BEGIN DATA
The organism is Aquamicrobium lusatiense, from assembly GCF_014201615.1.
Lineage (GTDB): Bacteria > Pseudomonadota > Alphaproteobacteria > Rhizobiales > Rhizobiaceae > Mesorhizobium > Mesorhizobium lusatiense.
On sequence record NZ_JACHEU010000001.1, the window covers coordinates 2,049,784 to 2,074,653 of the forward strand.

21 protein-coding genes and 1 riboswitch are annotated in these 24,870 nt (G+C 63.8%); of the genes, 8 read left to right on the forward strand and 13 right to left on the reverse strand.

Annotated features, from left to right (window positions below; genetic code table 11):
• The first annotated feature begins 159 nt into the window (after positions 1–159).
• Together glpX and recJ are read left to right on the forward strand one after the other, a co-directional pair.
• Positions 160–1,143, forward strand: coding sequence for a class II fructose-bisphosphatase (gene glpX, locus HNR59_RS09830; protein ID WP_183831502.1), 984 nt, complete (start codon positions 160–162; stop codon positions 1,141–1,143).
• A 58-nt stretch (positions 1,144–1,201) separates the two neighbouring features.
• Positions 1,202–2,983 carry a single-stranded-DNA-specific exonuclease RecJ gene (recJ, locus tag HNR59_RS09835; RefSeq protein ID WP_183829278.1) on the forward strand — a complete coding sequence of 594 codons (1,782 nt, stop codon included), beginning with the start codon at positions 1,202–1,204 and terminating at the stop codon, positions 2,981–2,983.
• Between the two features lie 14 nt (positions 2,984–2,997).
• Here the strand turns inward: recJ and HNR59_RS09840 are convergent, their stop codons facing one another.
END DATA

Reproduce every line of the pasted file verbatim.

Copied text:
The organism is Aquamicrobium lusatiense, from assembly GCF_014201615.1.
Lineage (GTDB): Bacteria > Pseudomonadota > Alphaproteobacteria > Rhizobiales > Rhizobiaceae > Mesorhizobium > Mesorhizobium lusatiense.
On sequence record NZ_JACHEU010000001.1, the window covers coordinates 2,049,784 to 2,074,653 of the forward strand.

21 protein-coding genes and 1 riboswitch are annotated in these 24,870 nt (G+C 63.8%); of the genes, 8 read left to right on the forward strand and 13 right to left on the reverse strand.

Annotated features, from left to right (window positions below; genetic code table 11):
• The first annotated feature begins 159 nt into the window (after positions 1–159).
• Together glpX and recJ are read left to right on the forward strand one after the other, a co-directional pair.
• Positions 160–1,143, forward strand: coding sequence for a class II fructose-bisphosphatase (gene glpX, locus HNR59_RS09830; protein ID WP_183831502.1), 984 nt, complete (start codon positions 160–162; stop codon positions 1,141–1,143).
• A 58-nt stretch (positions 1,144–1,201) separates the two neighbouring features.
• Positions 1,202–2,983 carry a single-stranded-DNA-specific exonuclease RecJ gene (recJ, locus tag HNR59_RS09835; RefSeq protein ID WP_183829278.1) on the forward strand — a complete coding sequence of 594 codons (1,782 nt, stop codon included), beginning with the start codon at positions 1,202–1,204 and terminating at the stop codon, positions 2,981–2,983.
• Between the two features lie 14 nt (positions 2,984–2,997).
• Here the strand turns inward: recJ and HNR59_RS09840 are convergent, their stop codons facing one another.